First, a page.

Chancellor David O. Belcher, his wife Susan Belcher and many other noteworthy Western Carolina University performers put together a collection of stunning performances on Tuesday, Sept. 3, to benefit the WCU Friends of the Arts.
Other performers included Tony nominee Terrence Mann, Terry Welch, DelantÃ© Randolph, William Martin, the WCU Faculty/Student Orchestra and a group of students from the WCU Musical Theatre program.
The Friends of the Arts event was free to the public, but if you donated at least $50 to become a Supporter level Friend of the Arts, you were guaranteed two seats. Between donations and students calling in for tickets, this concert was sold out.
The donation levels for Friends of the Arts range in price from $50 (Supporter) to more than $3,500 (Benefactor). Supporter level Friends get not only two tickets to the Belcher and Friends concert; they also received a copy of the 2013-14 Fine Arts Calendar and recognition on the supporter list. In the future, they will also receive e-invites to observe students in master’s classes, chances to attend dress rehearsals of WCU performances and get timely reminder notices about all WCU art events.
The first two songs on the program, “Opener” from “Stop! Look! Listen!” and “Where the Music Comes From,” were performed by Susan and David Belcher. Martin, who sang with Susan Belcher during their respective graduate programs at Northwestern, then joined them to sing “Make Believe” from “Showboat.”
The next piece was a hilarious performance by Welch, complete with wonderful facial expressions and body language. “The Alto’s Lament” is one known to almost anyone with knowledge of show business, as many of the parts written for the altos in the choir, and their show pieces are boring in comparison to that of the sopranos and the tenors.
Next, Welch joined Susan Belcher, who had changed dresses into one that Welch lovingly teased her for looking “like a disco ball.” Together, they sang “Bosom Buddies” from the musical “Mame,” which was also absolutely hilarious. The entire crowd was roaring with laughter at the barbs that the two threw at each other, saying, “Only a bosom buddy could tell you the truth.”
Susan Belcher and Welch were then replaced by members of the WCU Musical Theatre program in an impressive performance of the title song from “42nd Street.”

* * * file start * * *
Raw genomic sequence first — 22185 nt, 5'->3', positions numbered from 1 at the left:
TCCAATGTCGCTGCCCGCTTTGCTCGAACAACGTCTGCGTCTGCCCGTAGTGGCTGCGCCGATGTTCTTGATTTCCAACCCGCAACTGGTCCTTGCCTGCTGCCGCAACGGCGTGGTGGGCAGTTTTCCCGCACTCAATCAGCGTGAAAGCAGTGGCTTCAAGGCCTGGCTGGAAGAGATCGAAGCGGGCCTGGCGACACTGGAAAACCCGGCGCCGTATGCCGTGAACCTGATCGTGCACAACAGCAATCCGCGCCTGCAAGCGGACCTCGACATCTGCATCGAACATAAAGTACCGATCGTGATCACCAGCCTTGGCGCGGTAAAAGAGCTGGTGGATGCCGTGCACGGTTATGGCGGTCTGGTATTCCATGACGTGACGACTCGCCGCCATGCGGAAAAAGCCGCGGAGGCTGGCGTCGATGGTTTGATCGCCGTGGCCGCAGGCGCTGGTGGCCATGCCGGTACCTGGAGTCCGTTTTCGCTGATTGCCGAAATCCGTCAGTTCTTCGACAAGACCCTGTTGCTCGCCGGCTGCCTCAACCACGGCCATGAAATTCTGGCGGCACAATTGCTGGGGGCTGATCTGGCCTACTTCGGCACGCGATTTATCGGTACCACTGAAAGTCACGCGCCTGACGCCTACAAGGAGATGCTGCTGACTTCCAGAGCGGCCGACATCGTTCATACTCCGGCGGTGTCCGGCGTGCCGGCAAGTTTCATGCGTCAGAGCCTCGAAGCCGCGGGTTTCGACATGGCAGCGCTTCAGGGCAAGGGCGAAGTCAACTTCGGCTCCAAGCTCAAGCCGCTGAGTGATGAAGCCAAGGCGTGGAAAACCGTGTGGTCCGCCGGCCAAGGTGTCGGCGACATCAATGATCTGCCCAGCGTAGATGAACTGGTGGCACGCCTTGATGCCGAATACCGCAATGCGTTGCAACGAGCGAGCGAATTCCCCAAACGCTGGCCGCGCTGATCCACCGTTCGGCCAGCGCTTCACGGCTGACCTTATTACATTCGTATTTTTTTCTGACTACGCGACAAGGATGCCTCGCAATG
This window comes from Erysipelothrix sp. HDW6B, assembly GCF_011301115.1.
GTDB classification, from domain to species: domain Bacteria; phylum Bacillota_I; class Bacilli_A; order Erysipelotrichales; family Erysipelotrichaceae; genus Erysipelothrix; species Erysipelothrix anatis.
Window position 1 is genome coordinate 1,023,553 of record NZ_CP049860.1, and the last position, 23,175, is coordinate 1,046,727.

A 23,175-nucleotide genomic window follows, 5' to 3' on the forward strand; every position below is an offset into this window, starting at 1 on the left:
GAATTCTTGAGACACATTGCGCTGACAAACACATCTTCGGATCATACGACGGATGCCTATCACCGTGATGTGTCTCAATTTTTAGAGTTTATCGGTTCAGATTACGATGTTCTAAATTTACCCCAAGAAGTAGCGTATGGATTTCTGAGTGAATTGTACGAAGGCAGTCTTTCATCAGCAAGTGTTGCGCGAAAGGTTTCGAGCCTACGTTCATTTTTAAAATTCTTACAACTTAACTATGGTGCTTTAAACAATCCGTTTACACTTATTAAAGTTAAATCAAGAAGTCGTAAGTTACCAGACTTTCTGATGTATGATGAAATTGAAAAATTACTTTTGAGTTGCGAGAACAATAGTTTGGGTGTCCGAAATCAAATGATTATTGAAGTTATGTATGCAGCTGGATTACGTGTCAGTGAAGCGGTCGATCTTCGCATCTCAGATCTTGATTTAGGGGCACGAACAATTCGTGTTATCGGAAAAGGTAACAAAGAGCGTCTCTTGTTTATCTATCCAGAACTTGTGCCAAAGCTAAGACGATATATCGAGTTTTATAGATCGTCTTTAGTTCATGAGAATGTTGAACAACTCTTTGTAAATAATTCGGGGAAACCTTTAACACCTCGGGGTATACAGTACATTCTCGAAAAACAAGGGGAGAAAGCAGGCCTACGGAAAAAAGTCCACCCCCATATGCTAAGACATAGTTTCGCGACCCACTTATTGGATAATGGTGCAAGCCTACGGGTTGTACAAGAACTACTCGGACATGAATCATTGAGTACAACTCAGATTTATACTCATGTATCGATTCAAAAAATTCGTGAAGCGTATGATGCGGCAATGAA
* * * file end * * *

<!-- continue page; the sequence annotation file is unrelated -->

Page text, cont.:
The illustrious Mann then took the stage with “Takin’ it to the Streets.” Saxophonist DelantÃ© Randolph and backup vocalists Will Bryant, Alex Hairston, Jeffrey Mack and Anastasia Teel joined him for this performance, and the backup vocalists joined him again for his performance of John Lennon and Paul McCartney’s “In My Life.”
The students of the Musical Theatre program then took the stage again to perform a medley from their upcoming show, “Next to Normal.” This show featured Tierney Leigh Cody as Diana, Joshua Farrar as Gabe, Paul Thiemann as Dan, Claire Van der Linden as Natalie, James Hendley as Henry and Brian J. Gay as Doctor Madden.
It was followed by another medley from another upcoming show, “Les MisÃ©rables.” It was a medley of “At the End of the Day” and “Master of the House,” and featured Hendley, Van der Linden, Mann and Welch as soloists.
The featured performance of the concert was David Belcher’s and the orchestra’s performance of George Gershwin’s “Rhapsody in Blue,” which lasted 10 minutes and received a standing ovation by the entire audience.
The rousing finale of the night was a performance of “One Day More” from “Les Miserables” that included all of the performers from the concert, including the WCU Faculty/Student Wind Orchestra.
Based on the performances that I saw, I expect an absolutely fantastic season from the School of Stage and Screen, and I cannot wait to see the shows that were previewed at this concert.
“Next to Normal” will be performed in Hoey Auditorium from September 25-28 at 7:30 p.m. Other shows that are coming this season are “Zombies on Campus! A SlaughterPocalypse!” in November, “A Doll’s House” in February, “Les MisÃ©rables” in April and the Controlled Chaos Film Festival in May.